Wales may struggle to develop actors like Michael Sheen in the future amid huge arts cuts, a theatre boss fears.
Wales Millennium Centre's artistic director Graeme Farrow said there was "panic" throughout the industry.
"We've got Michael Sheen in a big show next May about Nye Bevan and I'm genuinely thinking 'how are we going to sustain talent like that into the future in Wales?'," he said.
The Welsh government said it recognised the value of the cultural sector.
The head of Wales' flagship theatre does not give many interviews, but believes it is time to speak out about the "crisis" facing the arts.
Sitting in front of the Wales Millennium Centre's famous lettered windows, Mr Farrow said the cost of "just opening the doors and running this facility" has gone up by £1m per year since 2019.
In its 2023-24 budget, the Welsh government committed £33.3m to the Arts Council of Wales, which distributes public money.
That equates to less than 0.2% of the government's total budget.
Mr Farrow told the BBC's Politics Wales his message to the Welsh government was "the crisis is bigger than you've acknowledged" and a 10% boost in arts funding would "steady the ships".
Wales Millennium Centre has recently played host to Branwen, "an epic Welsh-language musical," but that is the type of show Mr Farrow fears will not exist in future.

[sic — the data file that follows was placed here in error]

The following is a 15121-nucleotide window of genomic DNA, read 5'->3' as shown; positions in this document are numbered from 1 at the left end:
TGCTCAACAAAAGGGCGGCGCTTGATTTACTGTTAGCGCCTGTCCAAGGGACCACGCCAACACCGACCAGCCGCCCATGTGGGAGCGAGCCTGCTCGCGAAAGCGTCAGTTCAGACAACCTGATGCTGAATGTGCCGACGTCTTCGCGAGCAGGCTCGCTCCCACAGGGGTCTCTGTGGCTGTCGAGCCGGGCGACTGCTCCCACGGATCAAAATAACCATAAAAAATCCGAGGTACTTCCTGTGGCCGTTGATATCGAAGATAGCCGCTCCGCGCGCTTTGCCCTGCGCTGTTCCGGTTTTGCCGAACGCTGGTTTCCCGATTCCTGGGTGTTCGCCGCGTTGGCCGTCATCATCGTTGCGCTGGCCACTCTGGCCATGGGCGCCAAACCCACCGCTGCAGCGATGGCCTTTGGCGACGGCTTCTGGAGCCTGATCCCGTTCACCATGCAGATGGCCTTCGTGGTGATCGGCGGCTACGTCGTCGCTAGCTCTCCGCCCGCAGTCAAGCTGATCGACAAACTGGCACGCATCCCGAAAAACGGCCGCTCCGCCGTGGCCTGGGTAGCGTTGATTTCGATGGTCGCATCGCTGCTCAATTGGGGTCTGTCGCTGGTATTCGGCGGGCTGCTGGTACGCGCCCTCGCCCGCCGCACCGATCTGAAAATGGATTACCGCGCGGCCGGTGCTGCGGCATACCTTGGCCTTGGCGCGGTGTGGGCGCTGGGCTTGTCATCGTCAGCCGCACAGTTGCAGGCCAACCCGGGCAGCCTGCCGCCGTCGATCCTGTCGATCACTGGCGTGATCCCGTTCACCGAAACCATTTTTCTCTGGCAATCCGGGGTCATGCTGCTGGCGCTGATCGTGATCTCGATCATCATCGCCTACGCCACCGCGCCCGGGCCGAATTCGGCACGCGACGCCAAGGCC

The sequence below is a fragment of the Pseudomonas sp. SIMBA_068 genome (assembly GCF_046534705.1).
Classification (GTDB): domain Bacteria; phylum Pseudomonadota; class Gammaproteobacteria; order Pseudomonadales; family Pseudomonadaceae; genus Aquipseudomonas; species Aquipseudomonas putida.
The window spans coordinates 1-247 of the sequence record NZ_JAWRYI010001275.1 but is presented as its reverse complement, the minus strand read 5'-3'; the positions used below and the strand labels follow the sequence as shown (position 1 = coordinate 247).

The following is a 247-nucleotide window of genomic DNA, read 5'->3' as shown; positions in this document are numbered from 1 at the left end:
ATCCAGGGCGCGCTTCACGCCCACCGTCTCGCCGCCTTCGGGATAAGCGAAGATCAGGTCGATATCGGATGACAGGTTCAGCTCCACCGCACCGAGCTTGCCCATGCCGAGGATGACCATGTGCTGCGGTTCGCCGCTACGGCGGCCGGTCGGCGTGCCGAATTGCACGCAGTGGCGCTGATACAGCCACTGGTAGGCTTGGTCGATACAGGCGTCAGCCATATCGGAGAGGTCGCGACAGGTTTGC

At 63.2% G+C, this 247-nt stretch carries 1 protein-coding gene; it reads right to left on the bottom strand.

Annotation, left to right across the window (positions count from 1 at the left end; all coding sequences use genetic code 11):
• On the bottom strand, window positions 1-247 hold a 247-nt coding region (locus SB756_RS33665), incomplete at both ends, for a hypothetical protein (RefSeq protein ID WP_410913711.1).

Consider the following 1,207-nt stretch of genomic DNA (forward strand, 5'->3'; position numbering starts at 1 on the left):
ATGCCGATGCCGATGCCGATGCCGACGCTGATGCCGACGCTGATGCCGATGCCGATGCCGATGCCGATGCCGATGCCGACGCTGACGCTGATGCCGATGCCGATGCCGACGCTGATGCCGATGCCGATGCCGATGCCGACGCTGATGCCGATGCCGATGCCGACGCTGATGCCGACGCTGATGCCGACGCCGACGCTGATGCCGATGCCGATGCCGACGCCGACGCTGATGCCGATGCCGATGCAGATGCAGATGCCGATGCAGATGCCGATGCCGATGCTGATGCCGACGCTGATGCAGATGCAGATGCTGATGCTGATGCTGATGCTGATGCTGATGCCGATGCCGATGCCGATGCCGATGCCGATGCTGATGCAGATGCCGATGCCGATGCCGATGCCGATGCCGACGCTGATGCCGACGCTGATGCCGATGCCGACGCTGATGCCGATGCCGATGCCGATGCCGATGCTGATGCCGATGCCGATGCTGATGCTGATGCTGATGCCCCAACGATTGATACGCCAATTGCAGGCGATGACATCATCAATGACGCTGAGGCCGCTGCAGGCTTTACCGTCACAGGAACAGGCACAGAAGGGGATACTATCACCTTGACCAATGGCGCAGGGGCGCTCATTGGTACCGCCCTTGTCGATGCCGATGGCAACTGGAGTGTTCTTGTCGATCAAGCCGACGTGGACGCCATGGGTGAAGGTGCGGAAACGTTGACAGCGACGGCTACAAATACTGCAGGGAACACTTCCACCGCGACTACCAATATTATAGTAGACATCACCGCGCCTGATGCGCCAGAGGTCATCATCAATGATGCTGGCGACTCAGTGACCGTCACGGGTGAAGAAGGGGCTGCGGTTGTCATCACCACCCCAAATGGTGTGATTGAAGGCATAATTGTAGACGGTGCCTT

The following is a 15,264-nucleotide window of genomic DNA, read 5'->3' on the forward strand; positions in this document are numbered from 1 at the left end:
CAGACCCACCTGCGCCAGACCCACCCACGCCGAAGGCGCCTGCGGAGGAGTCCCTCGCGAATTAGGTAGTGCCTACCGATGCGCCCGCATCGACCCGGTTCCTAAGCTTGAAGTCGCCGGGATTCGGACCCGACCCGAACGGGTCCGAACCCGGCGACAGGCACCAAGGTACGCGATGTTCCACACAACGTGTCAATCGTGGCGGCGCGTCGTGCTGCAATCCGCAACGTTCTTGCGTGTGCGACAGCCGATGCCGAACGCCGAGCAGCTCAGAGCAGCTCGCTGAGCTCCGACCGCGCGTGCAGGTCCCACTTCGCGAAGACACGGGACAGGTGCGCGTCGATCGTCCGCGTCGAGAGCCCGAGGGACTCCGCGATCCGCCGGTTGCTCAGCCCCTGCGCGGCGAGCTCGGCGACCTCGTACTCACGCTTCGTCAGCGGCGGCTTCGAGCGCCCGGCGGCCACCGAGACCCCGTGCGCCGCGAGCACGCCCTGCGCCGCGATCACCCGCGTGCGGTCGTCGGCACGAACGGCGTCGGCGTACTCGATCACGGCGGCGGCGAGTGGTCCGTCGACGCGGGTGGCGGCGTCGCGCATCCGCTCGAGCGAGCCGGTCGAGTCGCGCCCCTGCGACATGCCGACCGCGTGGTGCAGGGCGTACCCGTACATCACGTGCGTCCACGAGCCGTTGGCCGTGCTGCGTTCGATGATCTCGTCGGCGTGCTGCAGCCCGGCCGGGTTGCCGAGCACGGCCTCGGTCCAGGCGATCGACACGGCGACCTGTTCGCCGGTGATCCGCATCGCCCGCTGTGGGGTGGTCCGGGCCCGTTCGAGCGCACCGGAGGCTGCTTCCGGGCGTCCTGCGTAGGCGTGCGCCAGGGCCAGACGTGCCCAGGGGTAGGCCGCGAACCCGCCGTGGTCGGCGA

"People are going to be making less shows, there's going to be less opportunities for young people to be creative and gain skills, there's going to be less opportunities for people to participate in the arts, and gradually that's going to erode what the culture of the nation is."
He said the industry was at the point of being unsustainable due to having to do "more with less".
Freelance theatre director and producer Yvonne Murphy said it came down to "where we place the importance of arts and culture in Wales".
"Less than 1% of the annual budget is not enough when you think of the return on that investment," she added.
National Theatre Wales saw its grant from the Arts Council of Wales scrapped in September and chief executive Lorne Campbell has grave concerns for the industry's future.
He said he recently spoke to the chief executive of one of Wales' larger organisations who had been forced to do front-of-house shifts because they could not afford to pay staff to take tickets from customers.
"That's how some of our larger venues are managing to keep their doors open, and you can do that for a bit, it's not a plan," he added.
"The evidence base for the impact the arts have into education, into health and also into the bottom line is abundantly clear."
Plaid Cymru's culture spokeswoman Heledd Fychan said there was no "champion" for the arts in Welsh government.
"I would want to see the deputy minister really engage with the sector, understand it and champion it because we desperately need that vision and direction and support," she added.
Commenting on the threat to future Welsh stars, Welsh Conservative Shadow Minister for Culture, Media and Sport, Tom Giffard said: "Once again the Welsh government is failing to understand the value of Welsh art and culture.
"We are known as the land of song, our people go on to be word famous actors - we should be nurturing and growing this talent, not throwing it away."
The Welsh government said: "We are committed to working with the cultural sector during these challenging times and recognise the valuable contribution culture makes to the economy and wellbeing of people in Wales."
It added it had provided £1m over two financial years due to cost increases in the sector.